DanceSyndrome's founder named on UK’s disability power list

Jen Blackwell of DanceSyndrome
Jen Blackwell of DanceSyndrome
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The founder of an inclusive dance charity which runs classes in the borough has been named as one of the most influential disabled people in the UK.


Jen Blackwell, the founder of DanceSyndrome - which hosts weekly dance sessions at The Rose Club in Hindley for people of all abilities - has been listed in this year’s Disability Power 100 List.

Jen Blackwell receiving her award

Jen Blackwell receiving her award

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The annual publication put together by The Shaw Trust names the 100 most influential disabled people in the UK.

In 2018, more than 700 nominations were received for a place on the prestigious list.

Jen has been listed alongside actor Warwick Davies, comedian Adam Hills and co-host and former journalist Alex Brooker - who shot to fame after the Paralympics show, The Last Leg.

Jen, who has Down’s syndrome, set up her own charity in 2009 to prove that the condition wasn’t an obstacle to fulfilling her and other people’s ambitions.

“Dancing is my life,” she said after receiving the news. “I am passionate about dance and about supporting people like me to have opportunities in the dance world.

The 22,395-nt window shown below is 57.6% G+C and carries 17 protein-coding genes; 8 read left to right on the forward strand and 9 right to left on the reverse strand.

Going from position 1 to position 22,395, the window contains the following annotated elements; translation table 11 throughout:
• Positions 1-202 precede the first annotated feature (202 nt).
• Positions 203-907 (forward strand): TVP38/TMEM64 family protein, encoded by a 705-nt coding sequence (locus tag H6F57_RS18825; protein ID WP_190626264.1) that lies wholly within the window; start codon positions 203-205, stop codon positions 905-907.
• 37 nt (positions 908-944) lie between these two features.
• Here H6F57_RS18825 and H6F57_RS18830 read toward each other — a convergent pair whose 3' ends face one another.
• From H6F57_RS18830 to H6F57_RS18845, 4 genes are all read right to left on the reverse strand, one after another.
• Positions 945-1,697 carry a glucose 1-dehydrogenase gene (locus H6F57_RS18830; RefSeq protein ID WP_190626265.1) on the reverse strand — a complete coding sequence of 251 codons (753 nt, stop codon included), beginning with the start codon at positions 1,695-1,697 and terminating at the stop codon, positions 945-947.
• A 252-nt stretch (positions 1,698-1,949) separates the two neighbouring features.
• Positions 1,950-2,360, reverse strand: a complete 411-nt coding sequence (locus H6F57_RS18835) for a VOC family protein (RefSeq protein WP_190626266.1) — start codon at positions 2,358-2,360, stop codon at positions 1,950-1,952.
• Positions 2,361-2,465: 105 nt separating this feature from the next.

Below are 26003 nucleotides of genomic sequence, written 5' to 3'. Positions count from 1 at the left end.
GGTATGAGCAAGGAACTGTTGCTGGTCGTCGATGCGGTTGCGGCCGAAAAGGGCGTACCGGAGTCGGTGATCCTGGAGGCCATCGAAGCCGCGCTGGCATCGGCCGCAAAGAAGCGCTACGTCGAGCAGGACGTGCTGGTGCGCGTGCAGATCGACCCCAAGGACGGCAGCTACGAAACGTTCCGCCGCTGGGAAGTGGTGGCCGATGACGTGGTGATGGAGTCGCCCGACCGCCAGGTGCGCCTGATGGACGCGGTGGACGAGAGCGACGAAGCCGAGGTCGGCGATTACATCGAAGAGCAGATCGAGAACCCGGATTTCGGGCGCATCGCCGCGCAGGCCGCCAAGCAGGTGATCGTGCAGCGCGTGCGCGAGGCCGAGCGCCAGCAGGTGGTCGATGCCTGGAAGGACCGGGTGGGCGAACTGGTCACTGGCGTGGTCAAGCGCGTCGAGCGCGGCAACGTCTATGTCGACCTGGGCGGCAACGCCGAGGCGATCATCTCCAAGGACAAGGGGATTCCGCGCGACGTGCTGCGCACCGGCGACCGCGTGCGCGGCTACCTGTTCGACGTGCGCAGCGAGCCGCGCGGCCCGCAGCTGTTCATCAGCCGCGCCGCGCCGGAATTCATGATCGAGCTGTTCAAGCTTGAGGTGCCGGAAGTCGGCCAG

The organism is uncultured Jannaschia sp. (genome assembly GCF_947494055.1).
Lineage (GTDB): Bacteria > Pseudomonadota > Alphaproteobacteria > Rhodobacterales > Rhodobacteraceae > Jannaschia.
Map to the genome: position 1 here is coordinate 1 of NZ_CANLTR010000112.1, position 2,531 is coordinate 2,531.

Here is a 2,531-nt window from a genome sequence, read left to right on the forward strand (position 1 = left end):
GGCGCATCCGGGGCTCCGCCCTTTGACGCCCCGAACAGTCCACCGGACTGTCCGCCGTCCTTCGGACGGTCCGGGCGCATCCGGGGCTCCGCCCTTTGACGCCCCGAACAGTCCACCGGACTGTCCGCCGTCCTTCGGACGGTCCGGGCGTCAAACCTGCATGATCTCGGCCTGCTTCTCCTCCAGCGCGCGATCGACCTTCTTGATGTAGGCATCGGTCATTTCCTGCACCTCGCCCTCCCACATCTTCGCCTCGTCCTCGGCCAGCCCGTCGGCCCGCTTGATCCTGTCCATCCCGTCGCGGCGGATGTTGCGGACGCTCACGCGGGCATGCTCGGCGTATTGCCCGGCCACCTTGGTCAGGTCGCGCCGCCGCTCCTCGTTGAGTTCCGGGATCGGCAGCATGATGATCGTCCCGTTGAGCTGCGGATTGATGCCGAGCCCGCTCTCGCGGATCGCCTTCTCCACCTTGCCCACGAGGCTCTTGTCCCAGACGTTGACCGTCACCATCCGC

“Getting this recognition shows that people with learning disabilities can do amazing things with their lives if given a chance.

Not only does DanceSyndrome offer people the chance to dance in a social setting, but it also offers training for those who want to become dance leaders and teach their own classes.

Jen’s ethos is that disability should never be a barrier to following your dreams.

Dancers with and without disabilities work together to inspire people to see what can be achieved when society becomes more inclusive.

Nick Bell, interim chief executive of Shaw Trust, a charity helping to transform the lives of young people and adults across the UK and internationally, said: “Congratulations to Jen. The judges were beyond impressed by the standard of nominations but selected the most influential people who are proving that disability or impairment is not a barrier to success.

“One of our aims for the Disability Power 100 list is to demonstrate to young people that they can achieve their ambitions.

“At Shaw Trust we work with government, local authorities and employers to support people overcome barriers which hold them back from achieving their potential.”

The Disability Power 100 List is compiled by an independent judging panel, chaired by Kate Nash.

Kate is the world’s leading authority in "networkology" - the science behind the growth of workplace networks and resource groups.

In 2007 she was awarded an OBE for services to disabled people and in 2013 she was appointed ambassador to Disability Rights UK.

The list was announced at a reception at the South Bank Centre in London.